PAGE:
NEW YORK — John Keenan, the police official who led New York City’s manhunt for the Son of Sam killer and eventually took a case-solving confession from David Berkowitz, has died.
His death Thursday at age 99 was announced by the police department and Keenan’s family. He had been in declining health in the past two months and died of heart failure, said his grandson, Kevin Brennan.
Keenan was the New York Police Department’s chief of detectives during the killings, which terrified the city in 1976 and 1977 as an unknown gunman stalked his victims with a .44-caliber handgun, killing six and wounding seven others.
When a parking ticket, issued to a car seen parked near the scene of one slaying, finally led detectives on Aug. 10, 1977, to the Yonkers home of Berkowitz, a 24-year-old postal worker, Keenan was there to confront him.
It was a climactic scene Keenan later recounted many times for journalists.
“I know you. You’re Detective — Chief Keenan,” said Berkowitz, who had publicly taunted the police with notes during the hunt.
“Who are you?” Keenan asked.
“I am the Son of Sam,” Berkowitz replied.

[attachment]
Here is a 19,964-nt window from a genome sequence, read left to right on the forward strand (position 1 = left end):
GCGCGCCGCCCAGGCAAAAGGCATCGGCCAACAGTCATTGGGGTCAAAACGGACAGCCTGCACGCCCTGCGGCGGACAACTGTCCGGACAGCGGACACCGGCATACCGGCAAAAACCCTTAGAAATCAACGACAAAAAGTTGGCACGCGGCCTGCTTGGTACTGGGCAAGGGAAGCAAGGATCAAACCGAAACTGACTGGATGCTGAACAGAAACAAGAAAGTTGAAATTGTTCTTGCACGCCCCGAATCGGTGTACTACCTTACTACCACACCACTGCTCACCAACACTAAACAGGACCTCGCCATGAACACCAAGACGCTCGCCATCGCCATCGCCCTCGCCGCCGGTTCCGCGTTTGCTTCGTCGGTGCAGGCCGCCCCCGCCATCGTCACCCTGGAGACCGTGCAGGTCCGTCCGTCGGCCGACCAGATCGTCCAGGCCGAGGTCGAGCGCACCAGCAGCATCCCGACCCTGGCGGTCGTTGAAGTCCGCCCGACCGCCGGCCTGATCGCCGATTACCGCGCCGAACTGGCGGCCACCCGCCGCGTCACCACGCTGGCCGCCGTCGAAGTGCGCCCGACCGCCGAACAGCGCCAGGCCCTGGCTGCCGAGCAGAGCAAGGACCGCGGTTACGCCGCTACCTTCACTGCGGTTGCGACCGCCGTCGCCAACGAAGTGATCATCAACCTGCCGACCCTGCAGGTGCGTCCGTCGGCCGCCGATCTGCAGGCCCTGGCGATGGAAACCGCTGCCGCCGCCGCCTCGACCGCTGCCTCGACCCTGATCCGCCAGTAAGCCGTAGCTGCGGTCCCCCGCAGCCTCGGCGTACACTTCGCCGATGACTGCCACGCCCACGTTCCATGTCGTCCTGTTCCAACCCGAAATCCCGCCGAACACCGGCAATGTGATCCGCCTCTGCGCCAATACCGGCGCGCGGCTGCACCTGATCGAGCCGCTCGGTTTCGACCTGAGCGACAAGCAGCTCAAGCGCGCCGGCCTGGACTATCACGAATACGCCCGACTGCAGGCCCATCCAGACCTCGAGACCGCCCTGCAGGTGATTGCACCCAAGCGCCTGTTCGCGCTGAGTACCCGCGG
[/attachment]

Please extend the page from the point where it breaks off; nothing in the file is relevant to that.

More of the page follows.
Recounting the manhunt to TV news station NY1 for the 40th anniversary of the arrest, Keenan said even he had been afraid of where the gunman might strike next.
“My daughter Joan was a teenager, and I had two other daughters,” Keenan said. “And I was worried about them. I realized most fathers were in the same position: They were worried about their daughters. It became kind of a panic in the city.”
The killer had been taunting investigators in letters to New York Daily News columnist Jimmy Breslin. In one, he offered detectives words of encouragement.
“Please inform all the detectives working the case that I wish them the best of luck,” Berkowitz wrote. “Keep Em digging, drive on, think positive, get off your butts, knock on coffins, etc.
“Upon my capture I promise to buy all the guys working on the case a new pair of shoes if I can get up the money.”